We were placed on standby for the invasion of Italy but we still had to go out and sweep the bay from Silema to Filfa Point. A few days later we prepared to sweep the main channel and proceed for the invasion of Italy, it was about 06:00 and we were heading out to sea to sweep the channel. Suddenly the lookout shouted “mine ahead” but there was no opportunity to turn the ship to either port or starboard. The mine struck us under the bow section, just forward of the bridge. We immediately took action closing all of the water tight bulkhead doors (x and y) throughout the ship. Our routine as we were leaving Harbour was to get the ‘collision Mat’, which is used as a plug to cover as much of the damaged area as possible. We managed to get the collision mat in place in about 20-30 minutes. This stopped a lot of inflow of seawater. At that time one of the sailors said there was someone trapped in the engineers mess deck so we took off our Seaboat Falls (ropes) and lowered the end from the port hole in the area of the messdeck. I climbed over the side, down into the mess deck, and entered through its port hole. I found CPO Cartledge trapped by a table. I expected the worst. On getting the table out of the way I found he was OK so we made our way back to the porthole I had entered through. I secured him onto the Boats Fall and gave the order to pull him up out of the port hole up to the upper deck. Then the Boats Falls were lowered back down to me and I climbed out and back up to the upper deck, closing the port hole as much as possible. The ship steadied and one of the sailors said, looking over the side, that it looks as if I was lucky. The ship was keeling over from the mine damage the water level was only just below the port hole of the mess deck. I then realised the danger I had been in and shock brought on a bout of the shivers. We prepared to tow the ship back to the dockyards, which luckily was not too far away. We had successfully saved the ship from sinking.

On being taken into the shipyard we were edged into our dock. The ship was settled and shored upright until the dock was drained. While this was going on I found out that the engine room had done a great job in shoring up the forward bulkhead as it had nearly burst through. We only had about 3 or 4 casualties on the deck being drained down. The mine had blown the entire magazine out of the ship leaving a hole big enough to take a double-decker bus! I must pay tribute to the engine room staff for their quick action in shoring up the bulkhead as this took the strain of the pressure. If it had given way the ship would have exploded.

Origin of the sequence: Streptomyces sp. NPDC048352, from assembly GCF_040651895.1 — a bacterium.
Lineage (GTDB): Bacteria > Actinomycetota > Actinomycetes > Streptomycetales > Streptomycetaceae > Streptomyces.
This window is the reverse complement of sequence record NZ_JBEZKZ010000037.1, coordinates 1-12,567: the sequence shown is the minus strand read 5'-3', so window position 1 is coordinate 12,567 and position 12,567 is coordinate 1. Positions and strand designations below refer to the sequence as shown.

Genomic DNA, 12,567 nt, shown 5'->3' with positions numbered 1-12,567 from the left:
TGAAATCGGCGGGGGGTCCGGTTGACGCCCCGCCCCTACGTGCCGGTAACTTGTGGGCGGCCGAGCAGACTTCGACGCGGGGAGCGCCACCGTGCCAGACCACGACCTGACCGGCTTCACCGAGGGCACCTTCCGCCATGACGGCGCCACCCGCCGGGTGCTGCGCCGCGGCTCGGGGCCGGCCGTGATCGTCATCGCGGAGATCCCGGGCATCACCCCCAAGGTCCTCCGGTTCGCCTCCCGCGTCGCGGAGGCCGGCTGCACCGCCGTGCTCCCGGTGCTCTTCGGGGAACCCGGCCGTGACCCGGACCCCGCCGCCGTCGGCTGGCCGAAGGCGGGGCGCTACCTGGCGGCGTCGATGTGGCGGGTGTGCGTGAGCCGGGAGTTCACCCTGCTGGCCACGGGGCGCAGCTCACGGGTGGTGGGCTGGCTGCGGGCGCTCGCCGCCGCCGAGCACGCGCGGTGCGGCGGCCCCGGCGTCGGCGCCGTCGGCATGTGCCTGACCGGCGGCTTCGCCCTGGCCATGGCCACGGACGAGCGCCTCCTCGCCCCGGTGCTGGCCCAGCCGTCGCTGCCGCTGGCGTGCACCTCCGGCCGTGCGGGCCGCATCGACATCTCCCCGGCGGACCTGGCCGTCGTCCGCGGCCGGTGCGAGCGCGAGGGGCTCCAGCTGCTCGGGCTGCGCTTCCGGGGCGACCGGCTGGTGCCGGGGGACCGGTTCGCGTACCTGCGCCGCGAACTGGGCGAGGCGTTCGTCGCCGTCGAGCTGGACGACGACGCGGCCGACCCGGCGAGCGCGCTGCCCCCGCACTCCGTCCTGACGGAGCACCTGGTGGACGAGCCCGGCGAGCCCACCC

Owing to the extent of the damage to the ship we were ordered to unload all sweeping gear and set up a base at St. Paul’s Bay for supplying any requirements to other minesweepers. As Gunners Mate I had to make returns on all ammunition lost due to enemy action. After discussion with the Officer responsible, as hardly any ammunition remained, we simply transferred all small arms, Oerlikon machine gun and rifle ammunition to the Dockyard armory and filled in all the necessary documentation. I was left with a few A/B’s to clean up whilst Oscar (our Buffer) transferred all of the sweeping gear to St. Paul’s Bay.

Once the repairs to the ship were nearing completion and all remaining gear had been transferred back on board, we were told the ship was to be taken back to England by a steaming party and that I would the Petty Officer for the returning journey. We still had the Oelikon guns and the machine guns in the Bridge section we had to embark ammunitions for our return to England. We would still be steaming through hostile territory – the Mediterranean, Bay of Biscay and the English Channel were all still dangerous areas. Fortunately we had a quiet journey back with only a few scares of enemy aircraft. Luckily we did not encounter any surface attacks, as we would not have stood much chance. By this time however, our troops had got good footholds in Italy and were advancing quickly. Our first port of call was Gibraltar where we took on provisions and had a few days in harbor whilst the next convoy was gathered together for passage back to England. We were fortunate to have rough weather when we left Gibraltar preventing attcks on the convoy. Over the following 5 or 6 days we were “closed up at action stations” and received the usual alarms of U-Boat activity, but ultimately we reached England without any incident or further damage.

During my time at sea we would often have periods of time in which we had to occupy our time. We would often play cards or resort to making things such as embroidering dressing table centers (using coloured ribbon) or using matchsticks to make miniature battleships.

A matchstick Battleship